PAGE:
2. Stop up the rat-run slip road at the Fish Inn (by the petrol garage).

The deficiencies at this junction could not possibly have been design-orientated - I expect when the western junction for Bournemouth (the Ashley Heath Interchange) had its underpass built in the early 90s, they wanted to upgrade both sides of the carriageway but just ran out of money, and in the AM peak most traffic heads north-east towards Southampton so they chose that side to take the [much] higher capacity. All the hours wasted by so many drivers over so many years and probably a little more money would have fixed it way back in the 90s - it's a stretch of literally half a mile of deficient road in between two good sections causing constant tailbacks. A classic Bad Junction if you ask me. At least it is on the to-do list now.

Gregg 20 June 2020

The two-lane westbound bridge over the Avon is original to the Ringwood Bypass when it was built as a single carriageway in the 1930s. I have no idea how the HA are planning to widen it - from the plans it looks like they only want to widen one side of it.

duck. 2 November 2022

Unbelievably, it seems that this might very soon be a candidate for a move to purgatory - Highways England are just finishing the major redevelopment which has turned the westbound slip into a third running lane (across a completely new set of bridges - yes, they built the other damn bridge!) and closed the entry ramp down the road at the Fish Inn (though the service station remains).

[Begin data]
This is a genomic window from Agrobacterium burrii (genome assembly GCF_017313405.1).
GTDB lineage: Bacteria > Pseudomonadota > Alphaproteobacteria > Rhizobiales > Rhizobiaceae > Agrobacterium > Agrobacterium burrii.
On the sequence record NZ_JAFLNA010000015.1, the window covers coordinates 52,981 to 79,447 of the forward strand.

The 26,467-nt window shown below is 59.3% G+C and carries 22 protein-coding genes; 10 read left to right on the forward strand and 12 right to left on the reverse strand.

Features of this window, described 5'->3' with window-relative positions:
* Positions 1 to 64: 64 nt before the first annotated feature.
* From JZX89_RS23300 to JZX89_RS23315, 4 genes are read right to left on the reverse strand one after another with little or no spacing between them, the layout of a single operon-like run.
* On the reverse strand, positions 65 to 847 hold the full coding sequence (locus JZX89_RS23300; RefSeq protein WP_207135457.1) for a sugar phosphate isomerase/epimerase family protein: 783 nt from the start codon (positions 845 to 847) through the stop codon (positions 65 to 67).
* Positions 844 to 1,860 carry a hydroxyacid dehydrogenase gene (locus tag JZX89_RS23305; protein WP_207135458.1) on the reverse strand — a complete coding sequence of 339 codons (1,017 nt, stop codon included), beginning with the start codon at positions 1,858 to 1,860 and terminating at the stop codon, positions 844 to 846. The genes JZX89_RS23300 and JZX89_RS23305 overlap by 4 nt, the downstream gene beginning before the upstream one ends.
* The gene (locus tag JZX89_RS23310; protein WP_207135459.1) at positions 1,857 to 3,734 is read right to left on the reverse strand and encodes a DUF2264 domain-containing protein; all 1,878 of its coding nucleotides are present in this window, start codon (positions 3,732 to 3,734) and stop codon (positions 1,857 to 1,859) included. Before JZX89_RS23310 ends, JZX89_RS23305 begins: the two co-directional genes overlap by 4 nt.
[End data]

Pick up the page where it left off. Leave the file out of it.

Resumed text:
Should be fully open in the next week or so, and then time will tell probably fairly quickly whether the absolute pandemonium of 12 months of contraflow has been worth it...

Beetèl 19 November 2022

They built the other damn bridge.

Mapper89062 26 March 2023

This junction is now stated to be in Bad Junctions Purgatory, although it is still listed on the main Bad Junctions page instead of the Purgatory one.

duck. 27 September 2023

So after living with the new layout here for nearly a year, I'd be tempted to consider re-opening the debate on the move to purgatory, or possibly newly adding either the A31-A338 junction to the east (Ashley Heath Roundabout) or the Hightown junction to the east. Or heck, maybe the whole complex through Ringwood?